– “Mama howa fein bantaloony el boyfriend elly mesh ripped”
– “Sebteeh and abooky akher mara neseety?”
– “Wana akhrog be eh delwaaty?”
– “Wana mali, arfa testahly ashan ana oltellek matsebeesh hedoomek ando”
Sounds familiar? No?.. Ok
Divorce has recently become a very common phenomenon, and it’s nothing pitiful or bizarre now to be raised by a single parent/divorced parents. As traumatic and life changing as divorce is for parents, teenagers often struggle too. We are no longer young, and I guess we can agree that in some cases divorce is essential because sometimes living with one parent is better than living with two troubled parents in a constant warzone.
Although it may be needed, this does not contradict the fact that we as teenagers get vastly affected, and anyone who says otherwise is filled with self-serving crap. A divorce experience can haunt a teenager’s mind and control their emotions through numerous ways. The reason for getting the divorce itself always alters the teen’s mentality, leaving them with fears and issues.
The worst one of all is one parent leaving. We abruptly get a feeling that we’re being consumed by our inner demons, telling us that we’ll never be loved for who we are. Telling us that our own flesh and blood didn’t care enough to stay, so why would anyone else bother? Telling us so much shit that makes our souls suddenly feel crumpled and sick, our ability to trust is often the most shaken by the divorce process, and frankly, it’s nothing to be ashamed of. We lose trust in ourselves, in our current/ future partners, and most certainly in our parents not to mention the decisions they make for us.
What bites into our skin the most though, is the unwavering voice in our heads asking one hurtful question, “am I going to end up like that, one day?” From a very young age, parents are our ultimate role models, so when that image starts shuddering, it’s like our whole world is disturbed and falling apart without us noticing, subconsciously, which only makes it harder, because we’re suddenly anxious, but we don’t have the cloudiest idea why. It’s like living in denial without actually knowing what we’re denying.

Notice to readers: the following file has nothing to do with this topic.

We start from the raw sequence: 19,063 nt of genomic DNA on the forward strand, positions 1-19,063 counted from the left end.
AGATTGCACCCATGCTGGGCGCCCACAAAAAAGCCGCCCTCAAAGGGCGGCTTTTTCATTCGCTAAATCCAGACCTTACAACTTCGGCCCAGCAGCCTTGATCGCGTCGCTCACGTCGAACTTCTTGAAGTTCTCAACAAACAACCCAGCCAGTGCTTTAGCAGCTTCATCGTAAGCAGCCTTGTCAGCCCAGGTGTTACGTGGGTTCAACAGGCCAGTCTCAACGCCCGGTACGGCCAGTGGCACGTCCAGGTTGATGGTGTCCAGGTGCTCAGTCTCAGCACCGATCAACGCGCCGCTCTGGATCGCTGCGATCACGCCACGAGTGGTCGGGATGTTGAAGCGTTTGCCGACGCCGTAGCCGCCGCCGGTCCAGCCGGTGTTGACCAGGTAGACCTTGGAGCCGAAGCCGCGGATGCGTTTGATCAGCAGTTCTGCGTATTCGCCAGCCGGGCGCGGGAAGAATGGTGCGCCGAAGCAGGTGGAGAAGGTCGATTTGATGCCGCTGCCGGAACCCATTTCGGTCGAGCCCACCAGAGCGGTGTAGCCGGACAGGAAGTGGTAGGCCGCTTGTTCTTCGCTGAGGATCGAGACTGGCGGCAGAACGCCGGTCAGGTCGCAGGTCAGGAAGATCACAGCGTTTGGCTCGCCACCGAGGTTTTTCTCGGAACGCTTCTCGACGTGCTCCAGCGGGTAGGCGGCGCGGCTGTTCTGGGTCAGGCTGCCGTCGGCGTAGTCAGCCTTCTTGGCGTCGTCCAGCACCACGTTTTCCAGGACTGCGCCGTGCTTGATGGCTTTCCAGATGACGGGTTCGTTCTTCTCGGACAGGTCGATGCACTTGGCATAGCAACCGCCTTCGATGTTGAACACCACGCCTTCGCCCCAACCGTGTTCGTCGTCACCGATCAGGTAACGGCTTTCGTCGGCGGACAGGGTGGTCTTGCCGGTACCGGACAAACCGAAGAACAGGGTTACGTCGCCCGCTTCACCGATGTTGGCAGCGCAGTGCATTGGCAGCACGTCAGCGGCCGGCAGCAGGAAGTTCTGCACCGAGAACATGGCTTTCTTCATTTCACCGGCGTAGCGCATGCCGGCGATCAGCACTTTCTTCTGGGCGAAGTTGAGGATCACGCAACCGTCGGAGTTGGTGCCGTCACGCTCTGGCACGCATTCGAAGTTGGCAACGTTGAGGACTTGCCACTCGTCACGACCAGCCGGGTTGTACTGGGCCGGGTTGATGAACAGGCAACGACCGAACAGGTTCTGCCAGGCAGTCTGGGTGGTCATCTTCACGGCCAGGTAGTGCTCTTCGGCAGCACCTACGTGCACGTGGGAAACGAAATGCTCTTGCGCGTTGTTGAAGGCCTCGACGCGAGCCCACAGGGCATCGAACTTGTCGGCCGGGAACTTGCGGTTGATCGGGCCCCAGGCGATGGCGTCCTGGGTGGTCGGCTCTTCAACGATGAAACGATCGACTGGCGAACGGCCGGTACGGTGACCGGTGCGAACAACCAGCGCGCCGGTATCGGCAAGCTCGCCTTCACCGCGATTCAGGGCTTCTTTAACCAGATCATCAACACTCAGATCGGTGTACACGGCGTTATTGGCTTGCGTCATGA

We start questioning everything we know because suddenly shit doesn’t feel the same anymore. For me however, it went a little beyond trust issues, I developed commitment issues that I didn’t even know existed until I first tried getting into a relationship – that’s why I’m so sucky at relationships. “Ana bakhaf men el commitment”, that was very major for me at the time – it still is lmao – but it gets better. Besides, all the mental and psychological issues, it’s very exhausting and stressful to relentlessly have to move between two houses. For example, constantly having to make plans with our friends according to where we’re spending the night, or hanging out with both parents without making it seem like you enjoy the company of one parent more than the other – which is actually much more complicated than it sounds like.
The one taking the dubious honour though is always having to divide our clothes between both houses. That’s a lot of anxiety provoking shit we could seriously do much better without. One thing no one ever mentions, nevertheless, is that if your parents parted on bad terms – aw hatta on good terms wallahy – one or both parents always take(s) the pleasure in distorting the other parent’s image in our eyes, men el akher keda law homa mesh agbenko etgaweztoohom lehhh? Every time I go and babaya, we have to have a hostile khena2a, ashan he just has to mention something unpleasant about the woman who put in a shit load of effort and time in raising me, and I think it’s just pathetic!“Ommek kan aklaha ye2ref w kanet sensitive le daraga tefshakh el wahed” “Aboky ba2a kan amel nafso know-it-all w kan bey invade my privacy” – these are only examples, but it goes beyond that, and it sucks.
It gets even worse when one of your parents gets married again. I’m all about second chances and trying again and not interfering with whatever makes others happy, but the already existent drama does NOT need to be fueled up even more. Suddenly, you have a stepmother/ ather, and you have no idea about how to act around them at all, like uncle w tante w keda? bete3mely akl helw tab wala eh? Laa w mesh bas keda, what makes it even more complex to adapt to the new situation(s), is if you have stepbrothers/sisters; 3ashan the new partners may have any sons or daughters from previous marriages.
Having divorced parents is absolutely nothing to feel sheepish about or uncomfortable with, and the struggle is not an illusion, you are not imagining it, I promise. Divorce is major, and anyone who does not believe that or gives us a hard time for it can simply suck it.